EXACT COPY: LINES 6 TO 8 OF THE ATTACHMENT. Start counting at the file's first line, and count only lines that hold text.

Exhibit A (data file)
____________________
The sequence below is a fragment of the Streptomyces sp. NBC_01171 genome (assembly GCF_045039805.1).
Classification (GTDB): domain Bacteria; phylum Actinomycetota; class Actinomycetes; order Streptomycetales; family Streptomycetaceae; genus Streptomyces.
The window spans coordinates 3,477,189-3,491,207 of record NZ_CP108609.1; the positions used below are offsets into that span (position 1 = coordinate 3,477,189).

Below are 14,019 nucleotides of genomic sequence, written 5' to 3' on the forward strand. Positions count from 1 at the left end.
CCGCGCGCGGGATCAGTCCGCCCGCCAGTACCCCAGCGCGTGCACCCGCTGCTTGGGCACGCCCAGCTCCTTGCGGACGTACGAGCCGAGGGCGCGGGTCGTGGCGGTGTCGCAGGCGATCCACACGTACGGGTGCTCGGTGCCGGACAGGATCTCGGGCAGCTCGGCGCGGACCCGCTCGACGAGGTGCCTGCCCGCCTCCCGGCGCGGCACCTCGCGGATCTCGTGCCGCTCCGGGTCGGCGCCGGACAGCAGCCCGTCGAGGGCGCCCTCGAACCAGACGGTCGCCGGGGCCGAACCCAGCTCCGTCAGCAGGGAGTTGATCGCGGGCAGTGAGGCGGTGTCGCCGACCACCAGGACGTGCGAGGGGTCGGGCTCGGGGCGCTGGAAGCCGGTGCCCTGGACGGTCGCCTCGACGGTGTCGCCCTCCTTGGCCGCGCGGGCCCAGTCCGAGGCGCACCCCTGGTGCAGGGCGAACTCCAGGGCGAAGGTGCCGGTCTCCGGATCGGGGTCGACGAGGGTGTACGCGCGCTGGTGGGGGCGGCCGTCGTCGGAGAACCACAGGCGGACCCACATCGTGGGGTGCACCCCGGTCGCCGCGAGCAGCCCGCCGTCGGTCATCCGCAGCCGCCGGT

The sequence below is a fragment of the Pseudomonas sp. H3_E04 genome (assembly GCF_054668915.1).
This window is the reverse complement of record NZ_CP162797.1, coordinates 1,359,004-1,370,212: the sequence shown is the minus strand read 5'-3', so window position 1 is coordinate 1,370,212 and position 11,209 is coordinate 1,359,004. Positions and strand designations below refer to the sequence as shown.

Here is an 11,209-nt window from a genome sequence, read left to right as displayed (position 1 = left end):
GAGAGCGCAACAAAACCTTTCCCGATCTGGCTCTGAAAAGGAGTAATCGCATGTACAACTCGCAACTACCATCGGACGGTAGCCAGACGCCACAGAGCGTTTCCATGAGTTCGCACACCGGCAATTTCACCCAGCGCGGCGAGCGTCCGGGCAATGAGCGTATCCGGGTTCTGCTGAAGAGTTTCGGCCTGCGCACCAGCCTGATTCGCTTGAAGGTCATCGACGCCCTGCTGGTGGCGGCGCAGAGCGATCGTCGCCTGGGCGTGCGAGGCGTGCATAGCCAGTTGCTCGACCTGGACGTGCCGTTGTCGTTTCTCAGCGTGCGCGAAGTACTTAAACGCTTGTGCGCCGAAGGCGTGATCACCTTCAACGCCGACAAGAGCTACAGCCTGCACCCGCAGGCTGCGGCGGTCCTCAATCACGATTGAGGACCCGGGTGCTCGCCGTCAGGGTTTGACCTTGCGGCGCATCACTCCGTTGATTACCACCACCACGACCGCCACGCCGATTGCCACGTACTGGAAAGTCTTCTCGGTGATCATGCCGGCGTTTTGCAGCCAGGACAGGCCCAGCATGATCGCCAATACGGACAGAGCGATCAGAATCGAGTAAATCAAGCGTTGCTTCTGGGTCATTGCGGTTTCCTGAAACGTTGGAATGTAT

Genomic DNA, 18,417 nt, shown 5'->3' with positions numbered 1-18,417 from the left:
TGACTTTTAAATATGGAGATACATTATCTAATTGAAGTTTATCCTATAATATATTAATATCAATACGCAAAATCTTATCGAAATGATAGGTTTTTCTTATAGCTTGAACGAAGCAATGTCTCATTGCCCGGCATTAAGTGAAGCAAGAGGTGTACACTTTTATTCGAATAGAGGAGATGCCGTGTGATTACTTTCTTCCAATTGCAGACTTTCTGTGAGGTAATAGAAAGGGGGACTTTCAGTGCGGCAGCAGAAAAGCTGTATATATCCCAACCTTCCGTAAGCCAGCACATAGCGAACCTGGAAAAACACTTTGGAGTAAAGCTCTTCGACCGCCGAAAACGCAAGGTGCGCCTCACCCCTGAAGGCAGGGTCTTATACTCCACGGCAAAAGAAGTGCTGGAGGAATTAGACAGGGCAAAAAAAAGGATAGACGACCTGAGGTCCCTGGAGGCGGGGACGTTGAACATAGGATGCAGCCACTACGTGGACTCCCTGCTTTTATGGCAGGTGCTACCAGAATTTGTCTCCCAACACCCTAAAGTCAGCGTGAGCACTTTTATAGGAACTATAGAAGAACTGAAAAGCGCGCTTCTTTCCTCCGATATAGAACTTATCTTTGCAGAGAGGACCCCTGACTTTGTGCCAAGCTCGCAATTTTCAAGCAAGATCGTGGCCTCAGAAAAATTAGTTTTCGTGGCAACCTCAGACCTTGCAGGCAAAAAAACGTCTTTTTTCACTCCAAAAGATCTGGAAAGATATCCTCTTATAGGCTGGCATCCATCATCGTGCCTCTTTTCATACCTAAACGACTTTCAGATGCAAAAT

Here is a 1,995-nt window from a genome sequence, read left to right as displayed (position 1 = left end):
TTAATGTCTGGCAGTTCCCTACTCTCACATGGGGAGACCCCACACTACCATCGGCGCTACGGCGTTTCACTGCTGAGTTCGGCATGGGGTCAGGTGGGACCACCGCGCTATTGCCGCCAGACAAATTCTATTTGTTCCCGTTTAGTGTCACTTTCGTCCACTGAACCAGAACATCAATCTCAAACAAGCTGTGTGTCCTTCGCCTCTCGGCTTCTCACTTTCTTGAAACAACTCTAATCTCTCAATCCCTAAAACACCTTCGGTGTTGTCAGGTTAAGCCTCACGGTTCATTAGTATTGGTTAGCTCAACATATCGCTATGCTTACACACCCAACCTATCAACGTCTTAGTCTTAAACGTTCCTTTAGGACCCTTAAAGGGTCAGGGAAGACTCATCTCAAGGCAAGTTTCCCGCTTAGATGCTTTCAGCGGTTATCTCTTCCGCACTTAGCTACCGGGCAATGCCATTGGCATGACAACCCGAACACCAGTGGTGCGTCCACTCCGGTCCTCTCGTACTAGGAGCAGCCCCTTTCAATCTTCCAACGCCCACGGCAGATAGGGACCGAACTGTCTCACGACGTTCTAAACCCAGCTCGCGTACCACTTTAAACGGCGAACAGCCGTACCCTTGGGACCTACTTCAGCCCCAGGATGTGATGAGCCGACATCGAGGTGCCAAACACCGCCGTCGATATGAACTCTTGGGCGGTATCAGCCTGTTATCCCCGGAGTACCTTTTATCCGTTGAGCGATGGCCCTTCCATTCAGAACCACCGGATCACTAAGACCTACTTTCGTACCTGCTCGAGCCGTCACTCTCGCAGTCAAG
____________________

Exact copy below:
The sequence below is a fragment of the Pseudomonas sp. H3_E04 genome (assembly GCF_054668915.1).
This window is the reverse complement of record NZ_CP162797.1, coordinates 1,359,004-1,370,212: the sequence shown is the minus strand read 5'-3', so window position 1 is coordinate 1,370,212 and position 11,209 is coordinate 1,359,004. Positions and strand designations below refer to the sequence as shown.

Here is an 11,209-nt window from a genome sequence, read left to right as displayed (position 1 = left end):